DIY Digital Readout Design Considerations

Friday, January 13, 2012

In my last post I mentions that I'm starting to work on a new DIY project - a “Digital Readout on steroids” for my Harbor Freight (Sieg X2) mini mill. I imagine it will be one of my “constantly evolving” projects, i.e. there likely won't be a “done” state, and new features will be added as I think them up. For now I pretty much made up my mind on what will be included in the initial version, but I will try to leave some space for future improvements. The first step will be to prototype the hardware and get the basic low-level functionality working, i.e. reading the scales, writing the position etc. I will make the design as modular as possible, so the parts can be reused or easily replaced if the magic smoke runs out. The unit will consist roughly of the following building blocks (I will go into more details in future posts...)


7-Segment LED display for the axis readout

I decided to use 7-segment LEDs vs. a large graphical LCD for two reasons: first, LED are much more readable in the garage; second, it will take a lot less CPU time. Maxim Semiconductor makes an MAX7221 IC that can drive up to 8 digits. The chip has some neat features, such as digital intensity control, 10MHz serial interface (SPI compatible) and individual segment control. The only drawback is the the price: at $10.49 it's an expensive little bugger.

Character LCD display for programming

I don't like devices that require elaborate cheat sheets for programming, so form the get go I want to have a display that shows available commands. 2X16 LCD (2 lines, 16 characters) off eBay fits the bill and can be had for $10 or so. 


First of all, there will need to be a way to zero out each axis and switch between relative and absolute modes. Three panel mounted buttons will do the job. Additionally, I will need to enter number, so there should be a numeric keypad too. After some looking around I discovered that there are 4x4 button membrane keypads on eBay for under $5 shipped (from China, of course). The keypads I saw have digits 0-9, letters A-D, “*” and “#”. It would be nice to have a “+/-” key, for entering negative coordinates, but I haven't found a keypad that had one, so this will have to do.

Stepper Motor Drivers

I haven't decided what to do about the drivers yet, but the good news is that most drivers take standard inputs: step, direction and enable. For now I will use my trusty Pololu A4988 drivers (for prototyping) and switch to something more heavy duty later. I have two NEMA23 steppers laying around with 3A continuous current draw and there are quite a few inexpensive drivers that might work. If the budget allows, I might get proper drivers from Gecko (I've used them before and they are as good as it gets in that price range)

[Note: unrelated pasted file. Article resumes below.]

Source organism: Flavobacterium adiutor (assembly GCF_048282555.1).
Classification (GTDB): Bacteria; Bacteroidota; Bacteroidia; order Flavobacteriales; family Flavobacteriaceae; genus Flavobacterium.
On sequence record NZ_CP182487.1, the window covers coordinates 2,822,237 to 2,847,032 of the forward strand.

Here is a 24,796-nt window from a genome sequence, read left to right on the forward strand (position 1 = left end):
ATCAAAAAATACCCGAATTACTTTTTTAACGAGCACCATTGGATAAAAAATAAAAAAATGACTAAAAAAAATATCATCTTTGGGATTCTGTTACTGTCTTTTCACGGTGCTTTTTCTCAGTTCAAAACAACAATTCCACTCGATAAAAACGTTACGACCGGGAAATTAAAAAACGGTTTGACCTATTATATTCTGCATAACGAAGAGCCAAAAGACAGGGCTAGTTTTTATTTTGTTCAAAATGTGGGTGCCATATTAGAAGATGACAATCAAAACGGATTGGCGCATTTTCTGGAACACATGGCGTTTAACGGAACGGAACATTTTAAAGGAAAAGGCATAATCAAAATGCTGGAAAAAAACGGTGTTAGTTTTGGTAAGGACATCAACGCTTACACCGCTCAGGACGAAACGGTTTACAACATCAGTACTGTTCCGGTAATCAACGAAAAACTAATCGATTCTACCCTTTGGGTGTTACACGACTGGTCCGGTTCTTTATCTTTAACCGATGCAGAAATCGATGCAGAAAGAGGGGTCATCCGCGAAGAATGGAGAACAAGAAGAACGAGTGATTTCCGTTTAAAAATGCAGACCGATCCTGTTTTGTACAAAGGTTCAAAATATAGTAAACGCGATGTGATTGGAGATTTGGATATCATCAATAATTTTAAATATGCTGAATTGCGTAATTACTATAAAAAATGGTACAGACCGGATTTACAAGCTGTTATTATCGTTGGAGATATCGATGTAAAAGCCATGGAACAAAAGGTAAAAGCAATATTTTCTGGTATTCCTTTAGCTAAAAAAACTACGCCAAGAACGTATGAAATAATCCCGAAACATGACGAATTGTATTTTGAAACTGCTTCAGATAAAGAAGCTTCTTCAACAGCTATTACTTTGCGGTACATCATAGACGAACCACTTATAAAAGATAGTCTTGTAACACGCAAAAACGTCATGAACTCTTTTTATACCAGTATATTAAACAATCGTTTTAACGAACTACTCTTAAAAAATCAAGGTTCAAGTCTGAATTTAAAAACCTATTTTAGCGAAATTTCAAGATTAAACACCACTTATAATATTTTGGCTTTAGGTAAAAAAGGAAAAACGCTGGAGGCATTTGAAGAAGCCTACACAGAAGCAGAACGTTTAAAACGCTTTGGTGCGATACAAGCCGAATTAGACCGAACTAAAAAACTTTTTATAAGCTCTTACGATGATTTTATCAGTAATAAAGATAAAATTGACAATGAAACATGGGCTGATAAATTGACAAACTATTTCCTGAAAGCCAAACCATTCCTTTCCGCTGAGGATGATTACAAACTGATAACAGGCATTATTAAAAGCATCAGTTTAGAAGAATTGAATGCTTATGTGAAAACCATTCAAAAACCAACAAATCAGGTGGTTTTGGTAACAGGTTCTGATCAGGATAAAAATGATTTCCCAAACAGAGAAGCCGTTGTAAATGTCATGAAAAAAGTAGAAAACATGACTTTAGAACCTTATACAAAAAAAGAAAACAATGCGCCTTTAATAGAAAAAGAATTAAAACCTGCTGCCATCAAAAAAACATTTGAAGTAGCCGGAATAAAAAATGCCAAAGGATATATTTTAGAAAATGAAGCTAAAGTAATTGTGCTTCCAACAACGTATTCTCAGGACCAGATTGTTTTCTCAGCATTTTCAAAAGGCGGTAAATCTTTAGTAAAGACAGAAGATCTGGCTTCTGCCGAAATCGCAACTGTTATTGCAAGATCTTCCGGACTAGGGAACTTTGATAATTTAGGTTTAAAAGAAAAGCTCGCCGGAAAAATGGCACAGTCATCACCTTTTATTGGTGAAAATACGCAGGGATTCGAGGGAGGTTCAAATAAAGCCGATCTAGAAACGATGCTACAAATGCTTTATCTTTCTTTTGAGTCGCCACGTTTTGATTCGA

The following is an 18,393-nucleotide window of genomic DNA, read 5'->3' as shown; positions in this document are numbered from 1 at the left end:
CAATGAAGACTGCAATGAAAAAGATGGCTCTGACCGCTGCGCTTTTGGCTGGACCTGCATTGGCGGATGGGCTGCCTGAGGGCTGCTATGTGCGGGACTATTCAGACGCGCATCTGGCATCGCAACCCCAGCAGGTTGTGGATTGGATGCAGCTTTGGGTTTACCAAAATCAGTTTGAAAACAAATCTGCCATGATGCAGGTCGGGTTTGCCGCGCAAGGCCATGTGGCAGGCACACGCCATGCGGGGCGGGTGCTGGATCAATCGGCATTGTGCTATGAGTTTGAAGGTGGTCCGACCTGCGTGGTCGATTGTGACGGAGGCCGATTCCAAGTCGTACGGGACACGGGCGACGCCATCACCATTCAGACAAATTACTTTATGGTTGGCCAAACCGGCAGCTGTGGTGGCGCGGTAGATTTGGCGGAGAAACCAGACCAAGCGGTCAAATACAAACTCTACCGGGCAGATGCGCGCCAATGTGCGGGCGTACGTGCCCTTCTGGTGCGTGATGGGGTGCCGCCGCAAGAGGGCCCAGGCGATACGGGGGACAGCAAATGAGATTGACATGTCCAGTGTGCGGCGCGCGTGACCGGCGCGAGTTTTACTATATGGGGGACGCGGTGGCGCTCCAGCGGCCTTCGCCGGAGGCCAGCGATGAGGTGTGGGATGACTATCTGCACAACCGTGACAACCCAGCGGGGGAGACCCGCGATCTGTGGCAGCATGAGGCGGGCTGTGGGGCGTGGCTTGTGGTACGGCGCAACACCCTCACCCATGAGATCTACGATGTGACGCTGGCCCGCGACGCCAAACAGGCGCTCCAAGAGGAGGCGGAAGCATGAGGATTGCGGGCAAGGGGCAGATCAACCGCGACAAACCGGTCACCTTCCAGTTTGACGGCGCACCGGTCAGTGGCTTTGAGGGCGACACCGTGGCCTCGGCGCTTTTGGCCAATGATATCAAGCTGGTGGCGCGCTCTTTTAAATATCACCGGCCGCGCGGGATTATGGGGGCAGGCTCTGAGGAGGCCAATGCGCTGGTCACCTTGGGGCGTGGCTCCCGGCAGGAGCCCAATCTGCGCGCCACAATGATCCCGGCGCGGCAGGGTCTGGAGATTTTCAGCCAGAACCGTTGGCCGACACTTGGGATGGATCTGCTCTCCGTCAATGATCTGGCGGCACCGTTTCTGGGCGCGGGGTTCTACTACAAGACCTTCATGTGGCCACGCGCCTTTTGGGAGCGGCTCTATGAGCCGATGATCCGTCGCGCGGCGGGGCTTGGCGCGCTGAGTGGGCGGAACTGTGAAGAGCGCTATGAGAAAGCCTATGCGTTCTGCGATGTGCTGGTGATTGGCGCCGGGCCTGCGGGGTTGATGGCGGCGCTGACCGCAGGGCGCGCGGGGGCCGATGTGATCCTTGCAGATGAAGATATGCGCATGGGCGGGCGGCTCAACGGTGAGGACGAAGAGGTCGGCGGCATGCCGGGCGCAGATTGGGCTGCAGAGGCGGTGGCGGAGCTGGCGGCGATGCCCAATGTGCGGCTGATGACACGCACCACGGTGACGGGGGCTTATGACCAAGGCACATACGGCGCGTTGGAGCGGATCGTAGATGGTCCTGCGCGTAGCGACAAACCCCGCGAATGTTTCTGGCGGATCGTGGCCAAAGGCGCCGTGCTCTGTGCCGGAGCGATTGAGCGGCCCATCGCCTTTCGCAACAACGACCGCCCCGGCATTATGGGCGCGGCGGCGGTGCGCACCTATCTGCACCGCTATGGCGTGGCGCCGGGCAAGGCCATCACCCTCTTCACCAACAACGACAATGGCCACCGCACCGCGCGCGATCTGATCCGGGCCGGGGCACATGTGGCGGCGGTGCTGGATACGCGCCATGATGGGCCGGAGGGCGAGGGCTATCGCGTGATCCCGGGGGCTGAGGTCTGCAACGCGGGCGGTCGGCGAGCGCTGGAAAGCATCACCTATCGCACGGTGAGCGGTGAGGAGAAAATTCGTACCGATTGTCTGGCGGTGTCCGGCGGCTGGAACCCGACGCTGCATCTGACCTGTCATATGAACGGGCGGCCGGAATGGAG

Motherboard and MCU

The DRO will, obviously, have a micro controller of some sort. I'm still undecided on which one it will be, though. The DRO part of the project won't be too demanding, as long as there are enough pins to drive different modules. G-code interpreter, on the other hand, will undoubtedly tax the MCU. My short list include Arduino Mega, MSP430 or a variant or ARM Cortex-M3 (LPCXpresso or similar). The whole thing will need a motherboard to mount switches, PCU power supply, level shifters etc. For now a simple breadboard will do but in future I intend to get a proper PCB made. 

Power Supply

I tend to overlook this item a lot when I'm prototyping something using my bench power supply, but the steppers (potentially four of them) will drat upwards of 10A, so a suitable power supply is needed. I've come across 20A, 12V power supplies on eBay prices at around $40. I don't know how good they are, but this is as good of an occasion as any to test one out.


This should give a rough idea of the design and I will post more details as things develop. I will do my best to keep the project "sane", so it can be easily built by anyone with basic electronics skills from readily available components. I intend to make this into a full open source projects and your comments and ideas are welcome. Even if this turns into an one-off esoteric project withoug much interest in the community, the building blocks should be useful for other things.


  1. Cool project! For a 12V 20A power supply, I recommend an ordinary PC power supply--talk to your nearest PC gamer, since they have to swap out OEM power supplies all the time. You also get 5V (red wire), 3.3v (orange wire), and a few other voltages "for free".

    To get them to turn on without a motherboard attached, just ground out the green wire.

    1. I didn't even think about the ATX power supply. This is a gread suggestiong. Thank you.